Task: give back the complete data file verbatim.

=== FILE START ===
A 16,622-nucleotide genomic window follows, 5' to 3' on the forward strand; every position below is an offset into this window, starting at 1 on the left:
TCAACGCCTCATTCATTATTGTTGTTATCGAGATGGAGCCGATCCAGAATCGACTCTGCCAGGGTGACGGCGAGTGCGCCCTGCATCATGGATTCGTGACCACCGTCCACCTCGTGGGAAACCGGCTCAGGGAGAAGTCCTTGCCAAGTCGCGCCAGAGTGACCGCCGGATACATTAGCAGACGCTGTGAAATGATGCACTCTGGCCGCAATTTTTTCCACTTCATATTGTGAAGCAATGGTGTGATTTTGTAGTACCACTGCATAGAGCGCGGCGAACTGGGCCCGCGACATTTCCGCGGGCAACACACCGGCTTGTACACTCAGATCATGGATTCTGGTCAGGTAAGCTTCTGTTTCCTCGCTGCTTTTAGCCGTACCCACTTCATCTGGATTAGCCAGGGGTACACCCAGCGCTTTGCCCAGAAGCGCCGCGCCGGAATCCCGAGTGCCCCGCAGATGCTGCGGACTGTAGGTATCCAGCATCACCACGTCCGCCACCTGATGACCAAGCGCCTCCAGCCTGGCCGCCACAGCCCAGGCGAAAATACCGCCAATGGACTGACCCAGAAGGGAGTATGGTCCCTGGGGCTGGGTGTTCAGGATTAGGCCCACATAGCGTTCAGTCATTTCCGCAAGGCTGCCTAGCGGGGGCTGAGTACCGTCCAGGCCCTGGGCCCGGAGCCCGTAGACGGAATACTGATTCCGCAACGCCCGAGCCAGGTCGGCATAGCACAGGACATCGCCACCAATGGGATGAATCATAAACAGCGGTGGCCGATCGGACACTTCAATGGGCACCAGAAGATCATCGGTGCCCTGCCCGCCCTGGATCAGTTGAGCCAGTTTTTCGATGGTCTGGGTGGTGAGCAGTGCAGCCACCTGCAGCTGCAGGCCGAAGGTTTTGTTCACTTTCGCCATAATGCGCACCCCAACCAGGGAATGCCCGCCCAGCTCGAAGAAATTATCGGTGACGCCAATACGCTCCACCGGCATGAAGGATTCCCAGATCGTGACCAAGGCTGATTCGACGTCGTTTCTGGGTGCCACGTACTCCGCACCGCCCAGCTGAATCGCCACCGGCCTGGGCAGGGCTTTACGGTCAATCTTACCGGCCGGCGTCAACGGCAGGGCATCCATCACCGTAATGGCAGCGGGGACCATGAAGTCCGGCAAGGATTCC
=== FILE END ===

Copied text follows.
A 16,622-nucleotide genomic window follows, 5' to 3' on the forward strand; every position below is an offset into this window, starting at 1 on the left:
TCAACGCCTCATTCATTATTGTTGTTATCGAGATGGAGCCGATCCAGAATCGACTCTGCCAGGGTGACGGCGAGTGCGCCCTGCATCATGGATTCGTGACCACCGTCCACCTCGTGGGAAACCGGCTCAGGGAGAAGTCCTTGCCAAGTCGCGCCAGAGTGACCGCCGGATACATTAGCAGACGCTGTGAAATGATGCACTCTGGCCGCAATTTTTTCCACTTCATATTGTGAAGCAATGGTGTGATTTTGTAGTACCACTGCATAGAGCGCGGCGAACTGGGCCCGCGACATTTCCGCGGGCAACACACCGGCTTGTACACTCAGATCATGGATTCTGGTCAGGTAAGCTTCTGTTTCCTCGCTGCTTTTAGCCGTACCCACTTCATCTGGATTAGCCAGGGGTACACCCAGCGCTTTGCCCAGAAGCGCCGCGCCGGAATCCCGAGTGCCCCGCAGATGCTGCGGACTGTAGGTATCCAGCATCACCACGTCCGCCACCTGATGACCAAGCGCCTCCAGCCTGGCCGCCACAGCCCAGGCGAAAATACCGCCAATGGACTGACCCAGAAGGGAGTATGGTCCCTGGGGCTGGGTGTTCAGGATTAGGCCCACATAGCGTTCAGTCATTTCCGCAAGGCTGCCTAGCGGGGGCTGAGTACCGTCCAGGCCCTGGGCCCGGAGCCCGTAGACGGAATACTGATTCCGCAACGCCCGAGCCAGGTCGGCATAGCACAGGACATCGCCACCAATGGGATGAATCATAAACAGCGGTGGCCGATCGGACACTTCAATGGGCACCAGAAGATCATCGGTGCCCTGCCCGCCCTGGATCAGTTGAGCCAGTTTTTCGATGGTCTGGGTGGTGAGCAGTGCAGCCACCTGCAGCTGCAGGCCGAAGGTTTTGTTCACTTTCGCCATAATGCGCACCCCAACCAGGGAATGCCCGCCCAGCTCGAAGAAATTATCGGTGACGCCAATACGCTCCACCGGCATGAAGGATTCCCAGATCGTGACCAAGGCTGATTCGACGTCGTTTCTGGGTGCCACGTACTCCGCACCGCCCAGCTGAATCGCCACCGGCCTGGGCAGGGCTTTACGGTCAATCTTACCGGCCGGCGTCAACGGCAGGGCATCCATCACCGTAATGGCAGCGGGGACCATGAAGTCCGGCAAGGATTCC